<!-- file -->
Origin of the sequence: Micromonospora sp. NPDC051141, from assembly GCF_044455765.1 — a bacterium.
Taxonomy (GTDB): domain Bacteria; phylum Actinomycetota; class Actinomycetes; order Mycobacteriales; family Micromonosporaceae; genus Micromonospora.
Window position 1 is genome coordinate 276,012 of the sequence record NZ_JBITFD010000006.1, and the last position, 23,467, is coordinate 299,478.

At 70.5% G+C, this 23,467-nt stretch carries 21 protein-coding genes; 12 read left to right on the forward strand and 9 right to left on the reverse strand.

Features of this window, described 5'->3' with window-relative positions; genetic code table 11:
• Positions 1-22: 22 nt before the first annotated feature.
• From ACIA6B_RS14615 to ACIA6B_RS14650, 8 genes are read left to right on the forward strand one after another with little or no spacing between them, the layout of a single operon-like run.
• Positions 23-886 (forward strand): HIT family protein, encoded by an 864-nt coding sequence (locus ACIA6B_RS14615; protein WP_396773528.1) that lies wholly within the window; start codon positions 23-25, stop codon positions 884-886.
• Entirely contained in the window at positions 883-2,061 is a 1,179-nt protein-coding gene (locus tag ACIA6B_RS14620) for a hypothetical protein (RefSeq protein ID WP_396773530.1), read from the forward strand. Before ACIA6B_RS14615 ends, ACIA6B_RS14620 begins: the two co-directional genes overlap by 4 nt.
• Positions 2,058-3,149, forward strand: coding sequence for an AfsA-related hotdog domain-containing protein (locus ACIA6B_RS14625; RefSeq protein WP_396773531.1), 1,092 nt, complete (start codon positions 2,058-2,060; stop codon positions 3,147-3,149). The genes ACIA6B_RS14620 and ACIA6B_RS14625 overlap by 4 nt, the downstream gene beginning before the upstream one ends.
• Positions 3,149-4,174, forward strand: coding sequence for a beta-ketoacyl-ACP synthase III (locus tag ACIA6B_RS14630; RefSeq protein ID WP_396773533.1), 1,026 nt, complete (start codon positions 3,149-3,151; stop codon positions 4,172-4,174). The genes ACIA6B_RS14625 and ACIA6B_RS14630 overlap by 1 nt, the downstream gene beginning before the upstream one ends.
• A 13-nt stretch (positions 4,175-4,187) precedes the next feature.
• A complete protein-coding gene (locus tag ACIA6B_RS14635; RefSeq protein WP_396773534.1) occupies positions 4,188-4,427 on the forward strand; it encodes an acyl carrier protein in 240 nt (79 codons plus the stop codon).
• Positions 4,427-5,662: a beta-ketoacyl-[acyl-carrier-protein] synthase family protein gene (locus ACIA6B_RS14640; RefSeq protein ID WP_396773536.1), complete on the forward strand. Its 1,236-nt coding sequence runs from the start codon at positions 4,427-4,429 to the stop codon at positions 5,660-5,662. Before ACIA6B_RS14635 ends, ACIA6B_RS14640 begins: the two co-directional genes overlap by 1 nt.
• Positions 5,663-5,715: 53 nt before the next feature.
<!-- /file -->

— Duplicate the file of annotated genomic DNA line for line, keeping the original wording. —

Origin of the sequence: Micromonospora sp. NPDC051141, from assembly GCF_044455765.1 — a bacterium.
Taxonomy (GTDB): domain Bacteria; phylum Actinomycetota; class Actinomycetes; order Mycobacteriales; family Micromonosporaceae; genus Micromonospora.
Window position 1 is genome coordinate 276,012 of the sequence record NZ_JBITFD010000006.1, and the last position, 23,467, is coordinate 299,478.

At 70.5% G+C, this 23,467-nt stretch carries 21 protein-coding genes; 12 read left to right on the forward strand and 9 right to left on the reverse strand.

Features of this window, described 5'->3' with window-relative positions; genetic code table 11:
• Positions 1-22: 22 nt before the first annotated feature.
• From ACIA6B_RS14615 to ACIA6B_RS14650, 8 genes are read left to right on the forward strand one after another with little or no spacing between them, the layout of a single operon-like run.
• Positions 23-886 (forward strand): HIT family protein, encoded by an 864-nt coding sequence (locus ACIA6B_RS14615; protein WP_396773528.1) that lies wholly within the window; start codon positions 23-25, stop codon positions 884-886.
• Entirely contained in the window at positions 883-2,061 is a 1,179-nt protein-coding gene (locus tag ACIA6B_RS14620) for a hypothetical protein (RefSeq protein ID WP_396773530.1), read from the forward strand. Before ACIA6B_RS14615 ends, ACIA6B_RS14620 begins: the two co-directional genes overlap by 4 nt.
• Positions 2,058-3,149, forward strand: coding sequence for an AfsA-related hotdog domain-containing protein (locus ACIA6B_RS14625; RefSeq protein WP_396773531.1), 1,092 nt, complete (start codon positions 2,058-2,060; stop codon positions 3,147-3,149). The genes ACIA6B_RS14620 and ACIA6B_RS14625 overlap by 4 nt, the downstream gene beginning before the upstream one ends.
• Positions 3,149-4,174, forward strand: coding sequence for a beta-ketoacyl-ACP synthase III (locus tag ACIA6B_RS14630; RefSeq protein ID WP_396773533.1), 1,026 nt, complete (start codon positions 3,149-3,151; stop codon positions 4,172-4,174). The genes ACIA6B_RS14625 and ACIA6B_RS14630 overlap by 1 nt, the downstream gene beginning before the upstream one ends.
• A 13-nt stretch (positions 4,175-4,187) precedes the next feature.
• A complete protein-coding gene (locus tag ACIA6B_RS14635; RefSeq protein WP_396773534.1) occupies positions 4,188-4,427 on the forward strand; it encodes an acyl carrier protein in 240 nt (79 codons plus the stop codon).
• Positions 4,427-5,662: a beta-ketoacyl-[acyl-carrier-protein] synthase family protein gene (locus ACIA6B_RS14640; RefSeq protein ID WP_396773536.1), complete on the forward strand. Its 1,236-nt coding sequence runs from the start codon at positions 4,427-4,429 to the stop codon at positions 5,660-5,662. Before ACIA6B_RS14635 ends, ACIA6B_RS14640 begins: the two co-directional genes overlap by 1 nt.
• Positions 5,663-5,715: 53 nt before the next feature.